There was cheering, hooting, whistling and clapping, as the decorated coaches pulled into the platform, then when the train began to move, then at the arrival at each of the stations; when the other train crossed ours near Indiranagar; and finally when it ended the journey in around 15 minutes. Everyone posed with friends and family to freeze the ‘first day first show’ moment on their cameras; as if that was the only day the train would run! It was as if we all had landed up on some fantasy land! On the inaugural day, the service had to be extended to 11.30 pm, due to the huge rush.
Yesterday, the second day, was quieter, there were less joy riders and more genuine passengers. The trains ran packed to capacity. Authorities are expecting a huge rush during the weekend, mainly of shoppers. The good start will hopefully give the authorities enough momentum carry on the project much faster.
The celebration would remain etched in history as nouveau Bangalore continues to rediscover itself and come to terms with its rapidly evolving social and economic landscape. It’s not difficult to fathom the reason for the average Bangalorean’s “we-are-there” feeling. Transportation is one of the basic needs of a society; and this IT powerhouse has been woefully short on it; so much as to ruin the rosy picture of the Garden City.
Bangalore has been a traveller's nightmare: the agony of having to go over a hump or a pothole every 200 metres on an average is compounded by the seemingly eternal wait at a traffic signal every 500 metres on an average. The collateral damages being loss in productivity, revenue and health hazards like back pain and spondylitis.
Probably because of the frustration caused by choking traffic, there are some in Bangalore, who think the Metro project is overhyped, too little too late, and is no solution for a rapidly growing city like this. I think it’s an uncharitable reaction to an ambitious project. True, this Reach 1 is just a 6 km stretch connecting a small part of East Bangalore to the Central Business District. It took over four years. But this is a phenomenal achievement, considering the hurdles it had to surmount, and the fact there are very few stretches of good roads. No one can discount the fact that this small beginning is a huge relief to countless people. It is also a symbolic turning point in Bangalore's growth story.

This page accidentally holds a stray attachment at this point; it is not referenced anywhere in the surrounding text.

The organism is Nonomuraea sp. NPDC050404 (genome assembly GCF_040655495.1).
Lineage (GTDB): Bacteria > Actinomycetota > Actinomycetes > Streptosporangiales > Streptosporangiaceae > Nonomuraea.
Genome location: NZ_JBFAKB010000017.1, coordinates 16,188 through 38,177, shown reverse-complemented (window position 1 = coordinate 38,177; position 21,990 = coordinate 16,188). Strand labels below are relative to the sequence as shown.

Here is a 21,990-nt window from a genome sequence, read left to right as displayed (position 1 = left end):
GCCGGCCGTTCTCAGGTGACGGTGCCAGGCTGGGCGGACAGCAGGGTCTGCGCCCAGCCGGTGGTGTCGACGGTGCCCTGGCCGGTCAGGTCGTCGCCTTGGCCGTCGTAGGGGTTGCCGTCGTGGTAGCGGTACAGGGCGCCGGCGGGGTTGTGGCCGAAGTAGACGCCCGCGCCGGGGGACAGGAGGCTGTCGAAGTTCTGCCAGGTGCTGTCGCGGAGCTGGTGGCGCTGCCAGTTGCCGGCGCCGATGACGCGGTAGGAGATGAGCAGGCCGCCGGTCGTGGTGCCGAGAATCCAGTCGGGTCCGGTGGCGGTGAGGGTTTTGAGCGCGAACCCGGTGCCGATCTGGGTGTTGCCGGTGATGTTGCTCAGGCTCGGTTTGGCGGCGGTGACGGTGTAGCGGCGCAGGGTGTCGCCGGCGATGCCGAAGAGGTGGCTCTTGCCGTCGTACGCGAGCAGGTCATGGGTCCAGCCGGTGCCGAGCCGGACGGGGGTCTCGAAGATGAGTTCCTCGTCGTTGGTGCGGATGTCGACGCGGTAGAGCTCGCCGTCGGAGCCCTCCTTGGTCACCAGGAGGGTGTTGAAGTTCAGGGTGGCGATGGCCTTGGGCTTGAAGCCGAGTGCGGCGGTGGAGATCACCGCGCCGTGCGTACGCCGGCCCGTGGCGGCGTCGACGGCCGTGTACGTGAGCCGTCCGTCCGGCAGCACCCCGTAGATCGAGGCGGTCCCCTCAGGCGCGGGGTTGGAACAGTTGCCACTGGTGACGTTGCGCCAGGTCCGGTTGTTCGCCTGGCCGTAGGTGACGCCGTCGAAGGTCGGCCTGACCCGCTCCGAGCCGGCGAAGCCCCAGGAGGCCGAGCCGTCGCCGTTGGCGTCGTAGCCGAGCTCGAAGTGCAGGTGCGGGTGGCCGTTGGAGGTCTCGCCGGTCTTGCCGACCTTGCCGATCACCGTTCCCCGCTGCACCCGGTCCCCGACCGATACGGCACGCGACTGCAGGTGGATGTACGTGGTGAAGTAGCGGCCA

ALSO, LOOK BEYOND METRO
Transportation solution in any city in the world is multipronged; and mass rapid transport systems like Metro Rail is just one of them. It has to be complemented by many development parameters. What Metro obviates is the struggle to get through the chocked main roads. What Metro obviously doesn’t solve is the connectivity between the many residential localities and the main road. All these years, more Bangaloreans would have used buses if this point had been addressed.
One by-product of Metro Rail is the sudden realisation of the need to have efficient ‘last-mile connectivity’. This should have been taken care of the moment Bangalore hopped on to the information highway, some 15 years back, resulting in thousands of residential layouts springing up on city fringes. Hopefully, this point would be addressed before long, as Bangalore grows at a phenomenal pace.
There are so many other solutions like better quality roads (potholes and humps slow down traffic), relocate squatters (a lot of free space would be instantly available), widening roads (traffic will move faster), encourage public-private partnership in development of city outskirts (so that all are not forced to travel only towards the city), and even disincentivise vehicle buying by individuals (so that private vehicle are less of an ornamentation). But all these will work only if there is across-the-board political commitment, especially at the grassroots level, and discipline on the part of citizens to make solutions work.
For now, I am happy that my travel to office is an effortless exercise in less than half the time I used to take. I am sure that's the case with many other Bangaloreans too.
(This has been crossposted from Kaleidoscope)
See also: Bangalore Metro feeder buses important